The World Cup was in France and France was winning. This meant that for six weeks every dinner invitation that my wife Nancy and I received turned out to be for takeout food in front of the TV so that no one would miss what one friend of ours invariably called “un match fondamentale.”

So I finally saw a few games, learned more about soccer and found out what I had been missing. And then decided to keep on missing it.

Even now that I have absorbed, without really trying, a basic understanding of the sport (including the offside rule!), soccer still holds no real interest for me. There are three reasons for this:

1) It’s a sport

Due to my above-mentioned indifference to athletic activity of any kind, I got off on the wrong foot with football. I do admire skill and accomplishment, but much prefer the mental to the physical kind.

And even in the physical category, I would much prefer that all that training to achieve extraordinary coordination, reflexes and precision be applied to a pair of ballet shoes, a piano keyboard or even a pole in a pink spotlight rather than some logo-covered plastic spheroid.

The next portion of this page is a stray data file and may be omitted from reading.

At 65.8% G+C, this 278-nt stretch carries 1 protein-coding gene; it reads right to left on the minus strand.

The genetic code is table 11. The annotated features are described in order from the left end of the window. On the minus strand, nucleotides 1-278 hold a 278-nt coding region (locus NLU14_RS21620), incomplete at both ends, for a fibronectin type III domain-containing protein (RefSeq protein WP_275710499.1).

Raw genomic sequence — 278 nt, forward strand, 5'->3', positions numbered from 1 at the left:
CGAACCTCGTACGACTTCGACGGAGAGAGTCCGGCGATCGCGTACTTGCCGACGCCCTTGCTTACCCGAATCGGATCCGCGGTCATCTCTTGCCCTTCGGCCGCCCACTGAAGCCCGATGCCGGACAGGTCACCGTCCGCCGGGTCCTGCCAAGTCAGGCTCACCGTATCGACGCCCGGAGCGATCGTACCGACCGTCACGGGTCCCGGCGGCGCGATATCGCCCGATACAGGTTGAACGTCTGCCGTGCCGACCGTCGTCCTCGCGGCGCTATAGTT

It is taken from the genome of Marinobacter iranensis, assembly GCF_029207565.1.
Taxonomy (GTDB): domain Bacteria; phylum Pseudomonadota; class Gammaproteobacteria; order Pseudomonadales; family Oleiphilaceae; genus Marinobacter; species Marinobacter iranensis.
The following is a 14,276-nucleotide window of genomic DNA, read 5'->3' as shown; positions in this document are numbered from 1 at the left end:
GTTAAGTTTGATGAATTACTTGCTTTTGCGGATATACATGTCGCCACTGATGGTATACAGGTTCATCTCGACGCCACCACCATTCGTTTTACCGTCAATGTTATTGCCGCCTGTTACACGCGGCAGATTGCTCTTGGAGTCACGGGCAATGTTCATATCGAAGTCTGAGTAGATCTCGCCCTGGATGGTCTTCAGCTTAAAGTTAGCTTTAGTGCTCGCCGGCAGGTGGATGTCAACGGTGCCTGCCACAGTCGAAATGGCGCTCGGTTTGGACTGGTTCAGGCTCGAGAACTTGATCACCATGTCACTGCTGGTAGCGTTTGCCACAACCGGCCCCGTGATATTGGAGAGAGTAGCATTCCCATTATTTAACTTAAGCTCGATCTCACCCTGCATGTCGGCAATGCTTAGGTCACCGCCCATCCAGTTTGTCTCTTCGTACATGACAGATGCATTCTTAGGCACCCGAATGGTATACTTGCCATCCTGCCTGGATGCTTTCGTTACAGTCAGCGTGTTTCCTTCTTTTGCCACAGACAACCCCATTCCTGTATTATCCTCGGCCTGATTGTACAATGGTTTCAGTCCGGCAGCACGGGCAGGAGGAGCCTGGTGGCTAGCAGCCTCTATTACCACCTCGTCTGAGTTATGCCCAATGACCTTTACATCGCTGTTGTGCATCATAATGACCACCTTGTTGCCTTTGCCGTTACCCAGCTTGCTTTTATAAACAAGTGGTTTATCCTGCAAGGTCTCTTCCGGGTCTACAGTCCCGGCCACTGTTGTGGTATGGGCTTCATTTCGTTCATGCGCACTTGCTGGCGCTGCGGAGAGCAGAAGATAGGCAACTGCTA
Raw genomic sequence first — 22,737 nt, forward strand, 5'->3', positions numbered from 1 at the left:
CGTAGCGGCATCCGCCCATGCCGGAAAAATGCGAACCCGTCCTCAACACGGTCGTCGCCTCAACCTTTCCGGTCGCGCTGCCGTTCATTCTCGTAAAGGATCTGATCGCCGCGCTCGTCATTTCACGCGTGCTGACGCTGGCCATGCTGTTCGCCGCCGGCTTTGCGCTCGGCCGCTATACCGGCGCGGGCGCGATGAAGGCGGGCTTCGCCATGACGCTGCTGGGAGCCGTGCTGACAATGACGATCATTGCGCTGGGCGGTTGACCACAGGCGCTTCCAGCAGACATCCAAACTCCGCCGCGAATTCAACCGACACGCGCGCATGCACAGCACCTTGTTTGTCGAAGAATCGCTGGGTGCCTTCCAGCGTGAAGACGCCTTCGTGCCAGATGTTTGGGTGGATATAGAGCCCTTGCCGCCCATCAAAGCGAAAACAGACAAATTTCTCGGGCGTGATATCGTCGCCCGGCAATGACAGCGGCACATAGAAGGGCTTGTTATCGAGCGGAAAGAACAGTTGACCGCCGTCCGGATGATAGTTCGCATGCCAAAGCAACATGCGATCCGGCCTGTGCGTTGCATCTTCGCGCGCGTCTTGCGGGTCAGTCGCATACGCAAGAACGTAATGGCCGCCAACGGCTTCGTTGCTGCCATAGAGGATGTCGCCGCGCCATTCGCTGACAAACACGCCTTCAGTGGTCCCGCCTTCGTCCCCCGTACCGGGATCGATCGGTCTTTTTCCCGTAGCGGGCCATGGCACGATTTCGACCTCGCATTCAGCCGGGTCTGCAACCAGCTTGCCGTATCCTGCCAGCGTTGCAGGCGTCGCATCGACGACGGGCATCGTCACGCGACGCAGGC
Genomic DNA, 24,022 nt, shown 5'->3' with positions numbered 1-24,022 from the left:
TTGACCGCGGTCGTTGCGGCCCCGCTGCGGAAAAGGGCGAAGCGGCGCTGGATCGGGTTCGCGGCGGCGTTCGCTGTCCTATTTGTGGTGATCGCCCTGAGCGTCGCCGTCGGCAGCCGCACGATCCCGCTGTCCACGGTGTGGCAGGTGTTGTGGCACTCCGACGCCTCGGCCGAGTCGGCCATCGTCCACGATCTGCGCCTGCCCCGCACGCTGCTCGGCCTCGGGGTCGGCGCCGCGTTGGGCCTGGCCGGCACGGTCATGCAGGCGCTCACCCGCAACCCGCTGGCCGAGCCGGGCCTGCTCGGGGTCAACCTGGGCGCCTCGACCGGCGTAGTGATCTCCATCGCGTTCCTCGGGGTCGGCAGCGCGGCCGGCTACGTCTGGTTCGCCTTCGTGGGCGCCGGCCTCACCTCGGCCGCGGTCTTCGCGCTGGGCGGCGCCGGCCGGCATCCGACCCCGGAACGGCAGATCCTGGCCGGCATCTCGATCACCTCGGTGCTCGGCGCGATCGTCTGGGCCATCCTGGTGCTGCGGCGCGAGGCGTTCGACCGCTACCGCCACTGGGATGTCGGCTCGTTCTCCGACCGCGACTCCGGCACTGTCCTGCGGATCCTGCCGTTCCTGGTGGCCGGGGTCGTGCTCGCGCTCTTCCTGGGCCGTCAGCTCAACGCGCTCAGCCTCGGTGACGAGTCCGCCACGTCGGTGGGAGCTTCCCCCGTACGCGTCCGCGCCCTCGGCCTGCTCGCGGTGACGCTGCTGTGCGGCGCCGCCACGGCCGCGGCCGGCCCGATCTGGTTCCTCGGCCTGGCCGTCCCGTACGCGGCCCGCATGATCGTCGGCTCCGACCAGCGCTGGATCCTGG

That said, I have to admit: in this sense, my dislike of soccer is not soccer’s fault.

2) It’s about 99 percent boring

This is soccer’s fault. A typical match goes like this: one team has the ball. They kick it back and forth among themselves a few times, moving a few meters toward the goal. They lose the ball. The other team kicks it back and forth among themselves a few times, moving a few meters toward the other goal. They lose the ball. The other team kicks it back and forth among themselves a few times and, in a startling turn of events, the ball goes out of bounds. The other team gets it. They kick it back and forth among themselves a few times…

This goes on for 90 minutes, and the final score can easily be zero to zero. Or, in a really close, gripping, nail-biting, hotly disputed cliffhanger of a game, zero to one. It mystifies me how the players, let alone the fans, can even stay awake.

3) Worst of all, it rewards cheating

Speaking of faults: if you sprint toward a guy in the street, leap in the air and kick him square in the chest with both feet as hard as you can in the hopes of putting him in intensive care, it’s called “felony assault.” If you do the exact same thing on the soccer pitch, it’s called “superb defensive tactics.”